The President also went a step further and signed into law a Bill that categorises miraa as a cash crop, effectively opening the door for the plant to benefit from government budgetary funding.
The appointed team was also tasked to look into the ills afflicting the miraa sub-sector and make recommendations. And just last week, the team, led by chairman Geoffrey Nchooro M’mwenda, was at State House to present its findings to the President.
The team reviewed available literature on the status of miraa in 29 countries and found that it was illegal, prohibited, or controlled in 21 of them, including UK, Germany, France, Canada, and the US. It is legal in Ethiopia, Somalia, Djibouti, Kenya, Uganda, Israel, and Yemen.
The task force also found that several attempts have been made to subject miraa to international control.
“But a comprehensive review by the World Health Organisation’s Expert Committee on Drug Dependence in 2006 determined that the potential for abuse and dependence is low and the threat to public health insignificant to warrant international control,” the task force report said.
It also notes that scientific studies on miraa have revealed the presence of 62 alkaloids. The other active ingredients include vitamins, proteins, essential oils, and minerals.
“Most studies on the crop have tended to focus on the presence of cathine and cathinone, its effects on human health, and social harms on consumers and communities.”
These two compounds, cathine and cathinone, are internationally controlled under the UN Convention on Psychotropic Substances (1971) and the Convention Against Illicit Traffic in Narcotic Drugs and Psychotropic Substances (1988).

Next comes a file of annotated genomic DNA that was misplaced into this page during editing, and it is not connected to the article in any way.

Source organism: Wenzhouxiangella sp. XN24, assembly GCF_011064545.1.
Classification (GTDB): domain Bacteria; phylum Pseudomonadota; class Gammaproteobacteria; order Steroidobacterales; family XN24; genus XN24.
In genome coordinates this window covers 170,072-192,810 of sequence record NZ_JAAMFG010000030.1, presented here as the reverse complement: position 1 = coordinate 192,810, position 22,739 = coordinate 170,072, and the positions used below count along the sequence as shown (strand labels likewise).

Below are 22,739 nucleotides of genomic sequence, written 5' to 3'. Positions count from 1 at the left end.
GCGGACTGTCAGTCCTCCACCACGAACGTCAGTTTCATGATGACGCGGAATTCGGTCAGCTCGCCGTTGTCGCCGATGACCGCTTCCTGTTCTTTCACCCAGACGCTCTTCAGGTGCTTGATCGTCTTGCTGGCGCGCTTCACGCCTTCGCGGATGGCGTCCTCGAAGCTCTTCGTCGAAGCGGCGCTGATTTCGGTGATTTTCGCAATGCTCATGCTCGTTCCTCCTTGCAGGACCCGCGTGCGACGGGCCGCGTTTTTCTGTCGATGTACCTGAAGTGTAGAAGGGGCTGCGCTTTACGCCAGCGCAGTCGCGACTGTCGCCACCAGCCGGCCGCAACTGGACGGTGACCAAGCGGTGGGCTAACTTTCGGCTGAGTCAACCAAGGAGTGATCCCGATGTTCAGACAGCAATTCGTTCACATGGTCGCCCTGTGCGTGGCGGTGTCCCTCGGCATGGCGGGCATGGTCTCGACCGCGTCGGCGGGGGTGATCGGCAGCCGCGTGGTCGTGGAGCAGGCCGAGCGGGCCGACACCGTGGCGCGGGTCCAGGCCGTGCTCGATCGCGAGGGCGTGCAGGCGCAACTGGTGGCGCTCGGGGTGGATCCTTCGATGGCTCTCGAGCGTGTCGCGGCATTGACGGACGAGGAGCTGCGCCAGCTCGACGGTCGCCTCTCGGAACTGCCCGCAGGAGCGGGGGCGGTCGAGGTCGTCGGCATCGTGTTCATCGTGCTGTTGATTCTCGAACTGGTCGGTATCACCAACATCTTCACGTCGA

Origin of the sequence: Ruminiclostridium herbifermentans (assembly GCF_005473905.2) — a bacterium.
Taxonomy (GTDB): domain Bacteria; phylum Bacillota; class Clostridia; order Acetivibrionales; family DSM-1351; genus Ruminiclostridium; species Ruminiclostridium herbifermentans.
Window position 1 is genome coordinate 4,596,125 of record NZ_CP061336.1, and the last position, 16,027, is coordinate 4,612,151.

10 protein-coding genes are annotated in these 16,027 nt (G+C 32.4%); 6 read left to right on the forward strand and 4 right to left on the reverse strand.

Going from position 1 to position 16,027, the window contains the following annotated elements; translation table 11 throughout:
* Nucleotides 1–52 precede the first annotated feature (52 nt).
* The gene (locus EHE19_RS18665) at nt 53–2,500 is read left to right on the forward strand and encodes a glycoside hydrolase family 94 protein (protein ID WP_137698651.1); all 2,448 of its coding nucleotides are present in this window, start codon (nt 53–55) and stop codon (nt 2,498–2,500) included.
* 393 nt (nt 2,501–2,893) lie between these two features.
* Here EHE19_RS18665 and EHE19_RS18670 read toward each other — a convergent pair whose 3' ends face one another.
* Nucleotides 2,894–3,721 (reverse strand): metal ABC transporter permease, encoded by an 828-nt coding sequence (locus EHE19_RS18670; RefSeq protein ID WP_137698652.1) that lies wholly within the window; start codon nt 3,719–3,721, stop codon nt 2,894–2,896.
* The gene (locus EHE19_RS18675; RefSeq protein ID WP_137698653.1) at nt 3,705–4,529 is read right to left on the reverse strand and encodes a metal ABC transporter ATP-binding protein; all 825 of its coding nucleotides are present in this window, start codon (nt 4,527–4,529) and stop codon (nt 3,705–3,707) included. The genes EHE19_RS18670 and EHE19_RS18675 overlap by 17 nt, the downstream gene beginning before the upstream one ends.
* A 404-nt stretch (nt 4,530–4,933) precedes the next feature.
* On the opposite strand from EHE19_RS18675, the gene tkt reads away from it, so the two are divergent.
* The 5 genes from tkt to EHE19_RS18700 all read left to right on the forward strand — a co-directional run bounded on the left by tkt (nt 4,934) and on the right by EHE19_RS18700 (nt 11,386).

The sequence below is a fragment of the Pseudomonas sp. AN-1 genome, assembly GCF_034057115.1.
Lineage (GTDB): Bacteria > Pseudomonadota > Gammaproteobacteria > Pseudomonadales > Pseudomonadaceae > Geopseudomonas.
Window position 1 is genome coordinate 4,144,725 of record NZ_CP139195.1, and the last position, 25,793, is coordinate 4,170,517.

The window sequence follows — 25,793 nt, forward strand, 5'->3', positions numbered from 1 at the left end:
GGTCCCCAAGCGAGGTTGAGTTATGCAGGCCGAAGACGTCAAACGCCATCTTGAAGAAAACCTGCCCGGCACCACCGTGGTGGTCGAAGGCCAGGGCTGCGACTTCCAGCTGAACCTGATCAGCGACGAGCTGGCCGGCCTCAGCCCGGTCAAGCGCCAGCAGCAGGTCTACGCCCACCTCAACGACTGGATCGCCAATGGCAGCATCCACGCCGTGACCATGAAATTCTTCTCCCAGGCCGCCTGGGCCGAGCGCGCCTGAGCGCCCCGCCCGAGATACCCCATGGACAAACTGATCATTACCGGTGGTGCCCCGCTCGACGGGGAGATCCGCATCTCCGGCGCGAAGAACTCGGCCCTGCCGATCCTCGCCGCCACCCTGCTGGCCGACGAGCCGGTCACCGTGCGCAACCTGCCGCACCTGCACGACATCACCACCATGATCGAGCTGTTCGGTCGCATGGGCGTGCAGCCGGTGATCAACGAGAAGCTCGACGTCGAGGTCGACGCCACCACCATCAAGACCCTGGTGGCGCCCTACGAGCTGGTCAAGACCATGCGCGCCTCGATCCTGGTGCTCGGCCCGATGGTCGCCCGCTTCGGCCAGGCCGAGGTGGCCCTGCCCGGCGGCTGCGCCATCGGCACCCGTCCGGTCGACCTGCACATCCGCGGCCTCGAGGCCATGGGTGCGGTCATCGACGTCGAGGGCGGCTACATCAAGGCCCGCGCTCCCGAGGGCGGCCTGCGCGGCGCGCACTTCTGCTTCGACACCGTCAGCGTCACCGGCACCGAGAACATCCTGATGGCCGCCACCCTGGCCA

Miraa is, however, not subject to international control under the two conventions. The emphasis on the conflicting health effects and social harms on consumers without scientific evidence has contributed to the low penetration and systematic shrinking of the miraa market in the international arena.
Miraa is grown on a commercial basis in Kenya, Yemen, Ethiopia, and Eritrea. In parts of Ethiopia, particularly in the highlands of the Hararghe region, miraa is of extreme importance to poor rural households because it is drought-tolerant and has low production costs.
The task force has recommended that a request be sent to the UN for an interpretive advisory opinion on the 1971 and 1988 conventions as regards the active ingredients in miraa
It also wants the development of a common external tariff for miraa to facilitate international trade and promotion of the crop and its products through international trade fairs for penetration into new markets.
It wants a state agency in charge of the sub-sector – Kenya Miraa Development Agency – and a regulatory framework established.
The task force wants support for the establishment of miraa farmers’ and traders’ saccos with take-off capital to provide credit to meet immediate financial needs including the redemption of leased miraa farms.
It also called for the establishment of a research institute in the main miraa growing areas to generate and disseminate technologies, information, and knowledge on miraa.
In the detailed budget that the team sent to the government, it asked for Sh1.2 billion to actualise investment in the sub-sector. It got it.